Catherine Onyemelukwe

Author, Blogger, Speaker

Third EU Grant to Borno State

EU Grant to Borno State

Boko Haram: EU offers N60 billion grant to Borno govt

For the third time the EU is providing a grant to Borno State in northern Nigeria, the center of Boko Haram activity. “Tagged the ‘Borno Package’, EU officials said the grant is to support the state government in three main areas of Response, Recovery and Resilience in the next three years.”

Supplying food and services for internally displaced persons are a major component of the grant. “Basic services in the area of health, water, sanitation, sustainable energy and to enhance livelihoods and employment opportunities for communities affected by the Boko Haram insurgency,” are further goals.

Implementation of the EU Grant to Borno State

Several international relief agencies are part of the implementation plan. The Food and Agriculture Organisation (FAO), International Rescue Committee (IRC), Mercy Corps, Norwegian Refugee Council and United Nations Development Programme (UNDP) are a few.

When I read this: “Of the €143 million grant, the EU head of cooperation said 20 million Euros would go to the World Bank as fund to service the technical needs of the project,” I wondered if the money was simply being re-allocated to other agencies. Would it really meet the needs of the people in Borno State who have suffered so deeply at the hands of Boko Haram?

But as I read further, I see that the plans seem solid. The article specifies which agencies will support farmers with agricultural inputs, which will rehabilitate schools. and which will help the people in camps. The need is great and I am hopeful. You can read the full article by clicking on the video.

My Sister’s Visit

My sister Beth came to Westport for a brief visit.

Beth at Westport's Compo Beach on Sunday

Beth at Westport’s Compo Beach on Sunday

She had suggested driving to the beach on Sunday when the weather was decent. We watched the sunset. We also saw a man with his young son operating a drone. It disappeared from view and we wondered if it was lost.

She got out of the car to ask the dad. “No, it’s over Cockenoe Island,” he said. “We can’t see it now, but we’ll bring it back in a few minutes.” And they did. When we’d finished our picture-taking, we saw the drone return!

When she’s here, we like to have a “sighting.” Many years ago, it was seeing Paul Newman at Stop and Shop, where he was checking the aisle where Newman’s Own products were shelved. Another year, it was seeing her photo in Norwalk Hour after the photographer had captured her looking out over the water.  We declared the drone a “sighting.”

Kenechi and Mary Come for Dinner

Last night my grandson Kenechi and his girlfriend Mary took the train from New York to have dinner with us and play a game of Scrabble. They missed their first train and finally arrived at 9:11 pm! Beth and I had already started on the Indian food we’d ordered from Coromandel. They were both really hungry and dug in.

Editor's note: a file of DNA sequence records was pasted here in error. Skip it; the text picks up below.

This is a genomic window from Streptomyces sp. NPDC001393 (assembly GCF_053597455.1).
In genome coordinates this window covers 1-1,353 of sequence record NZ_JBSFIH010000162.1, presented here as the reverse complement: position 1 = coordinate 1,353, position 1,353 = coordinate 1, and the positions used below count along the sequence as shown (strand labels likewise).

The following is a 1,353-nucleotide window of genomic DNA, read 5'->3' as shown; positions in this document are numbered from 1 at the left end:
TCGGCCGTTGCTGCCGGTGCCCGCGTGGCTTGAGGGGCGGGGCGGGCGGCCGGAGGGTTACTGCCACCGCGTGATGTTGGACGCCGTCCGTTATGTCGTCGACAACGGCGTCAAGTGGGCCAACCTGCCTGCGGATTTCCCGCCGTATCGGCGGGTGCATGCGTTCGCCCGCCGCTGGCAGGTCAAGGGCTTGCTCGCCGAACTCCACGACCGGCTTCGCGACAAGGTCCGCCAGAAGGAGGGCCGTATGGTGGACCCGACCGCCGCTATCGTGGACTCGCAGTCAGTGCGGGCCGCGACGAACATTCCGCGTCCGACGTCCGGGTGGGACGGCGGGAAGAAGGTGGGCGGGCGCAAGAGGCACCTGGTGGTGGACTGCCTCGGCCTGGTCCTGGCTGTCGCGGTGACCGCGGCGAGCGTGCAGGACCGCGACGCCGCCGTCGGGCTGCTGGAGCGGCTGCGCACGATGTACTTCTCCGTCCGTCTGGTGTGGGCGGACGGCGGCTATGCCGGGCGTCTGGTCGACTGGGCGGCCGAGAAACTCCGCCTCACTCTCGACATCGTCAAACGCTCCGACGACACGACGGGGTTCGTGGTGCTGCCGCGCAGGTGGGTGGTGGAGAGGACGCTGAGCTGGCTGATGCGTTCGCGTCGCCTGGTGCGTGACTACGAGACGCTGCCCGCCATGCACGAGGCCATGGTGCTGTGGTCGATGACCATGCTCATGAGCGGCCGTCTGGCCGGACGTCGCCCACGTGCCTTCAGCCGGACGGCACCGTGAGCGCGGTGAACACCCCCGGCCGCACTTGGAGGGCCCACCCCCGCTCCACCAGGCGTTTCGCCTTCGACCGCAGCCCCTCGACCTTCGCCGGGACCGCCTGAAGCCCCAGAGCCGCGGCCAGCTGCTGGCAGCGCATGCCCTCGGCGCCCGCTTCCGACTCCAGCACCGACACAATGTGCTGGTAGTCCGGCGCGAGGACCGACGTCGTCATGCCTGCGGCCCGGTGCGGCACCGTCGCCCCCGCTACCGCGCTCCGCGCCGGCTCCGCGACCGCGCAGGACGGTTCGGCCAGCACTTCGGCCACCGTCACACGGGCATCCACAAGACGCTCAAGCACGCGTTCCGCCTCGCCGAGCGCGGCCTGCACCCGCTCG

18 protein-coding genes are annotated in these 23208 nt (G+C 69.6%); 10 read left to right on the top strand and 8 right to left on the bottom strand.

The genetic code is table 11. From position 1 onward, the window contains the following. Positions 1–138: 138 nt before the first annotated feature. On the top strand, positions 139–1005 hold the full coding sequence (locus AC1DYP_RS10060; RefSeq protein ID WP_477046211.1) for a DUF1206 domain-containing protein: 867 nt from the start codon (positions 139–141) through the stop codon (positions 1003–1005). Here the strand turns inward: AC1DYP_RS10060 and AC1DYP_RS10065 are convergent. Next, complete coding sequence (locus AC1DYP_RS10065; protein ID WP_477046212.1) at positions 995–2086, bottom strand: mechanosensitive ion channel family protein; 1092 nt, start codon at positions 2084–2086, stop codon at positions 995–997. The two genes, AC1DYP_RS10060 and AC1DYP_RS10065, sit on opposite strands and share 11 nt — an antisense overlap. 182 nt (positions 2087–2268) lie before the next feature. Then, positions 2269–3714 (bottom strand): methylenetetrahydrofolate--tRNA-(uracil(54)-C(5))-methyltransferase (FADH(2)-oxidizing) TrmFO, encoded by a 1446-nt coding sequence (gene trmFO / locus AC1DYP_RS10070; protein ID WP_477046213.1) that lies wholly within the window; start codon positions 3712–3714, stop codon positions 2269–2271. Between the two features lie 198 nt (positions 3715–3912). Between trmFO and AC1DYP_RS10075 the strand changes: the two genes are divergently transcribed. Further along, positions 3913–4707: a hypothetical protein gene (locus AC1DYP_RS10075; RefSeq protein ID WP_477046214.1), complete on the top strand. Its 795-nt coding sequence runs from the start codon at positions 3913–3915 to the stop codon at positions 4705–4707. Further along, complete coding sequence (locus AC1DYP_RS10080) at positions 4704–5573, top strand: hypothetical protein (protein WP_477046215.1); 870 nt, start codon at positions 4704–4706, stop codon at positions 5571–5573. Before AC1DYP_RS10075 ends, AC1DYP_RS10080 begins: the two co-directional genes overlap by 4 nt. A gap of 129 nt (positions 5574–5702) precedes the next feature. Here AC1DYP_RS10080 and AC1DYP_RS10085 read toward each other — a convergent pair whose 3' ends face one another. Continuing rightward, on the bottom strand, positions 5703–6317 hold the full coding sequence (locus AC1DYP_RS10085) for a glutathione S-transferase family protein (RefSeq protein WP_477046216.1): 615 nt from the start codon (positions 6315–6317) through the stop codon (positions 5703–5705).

As soon as they had cleared the table I pulled out the Scrabble game. We couldn’t finish, but Beth was so far ahead it didn’t matter! We drove them back to the train station for the 11:28 to New York.

She and I finished the game when we came home. We ended with 3-2 overall game score, with her in the lead!

The sunset at Compo Beach in Westport on Sunday

The sunset at Compo Beach in Westport on Sunday

I drove her back to the Westchester County Airport this afternoon. The same man who had pushed her wheelchair into the Arrivals Hall on Saturday came out as I pulled into a parking spot in front of the terminal. “Do you need help?” he said. “Do you need a wheelchair?”

“No, I can walk into the terminal,” she said. But I was relieved as he took her suitcase which I’d pulled from the back seat and led her in. We embraced and said goodbye. I watched them enter the terminal before I drove home.

Now we’ll go back to playing Scrabble online.

Teaching Math in Igbo

Cynthia Onwuchuruba Bryte-Chinule has discovered that teaching math skills in Igbo or pidgin English helps her students. She was inspired, she told an interviewer, “by her students in the Port Harcourt prison and some other 40 children she teaches for free every Thursday and Saturday.”

She decided to record videos and post them to YouTube. Many of her students, she said, don’t speak English. She has found that the videos in Igbo gain a wider audience. I love this video where she tells her audience how to multiply an even number by 5. I admit I did not know this trick! Did you?

Apart from her desire to help her students understand, she also devotes her attention to encouraging girls to learn the STEM subjects. Good for her!

Dr. Elizabeth Garner, photo from article in

Dr. Elizabeth Garner, from article in

My Daughter Beth on Women’s Health

Beth was quoted in an article about women’s healthcare needs. She says, “We believe we need women to start having much more of a voice and talking about health and pushing companies to come up with solutions.”

“When discussing the complexity of clinical trials and the inclusion of women, Dr. Garner raises an interesting point. When she and her colleagues talk about Agile’s products they don’t speak about women as patients.

“ ‘Contraception isn’t a disease state,’ she says. ‘Neither is menopause, which is a natural aging condition, or its associated quality of life issues,’ she says, adding that the industry needs to think differently about how to design clinical trials and ways to include women and do no harm.”

Do I need to say I am proud?

Author: Catherine Onyemelukwe

Author, blogger, speaker. Born in New York, grew up in mid west United States, lived in Nigeria for 24 years, back in U.S. since 1986. Advocate for racial justice.


  1. Great post, Mother–learned a lot! Thanks for linking to the PharmaVOICE article!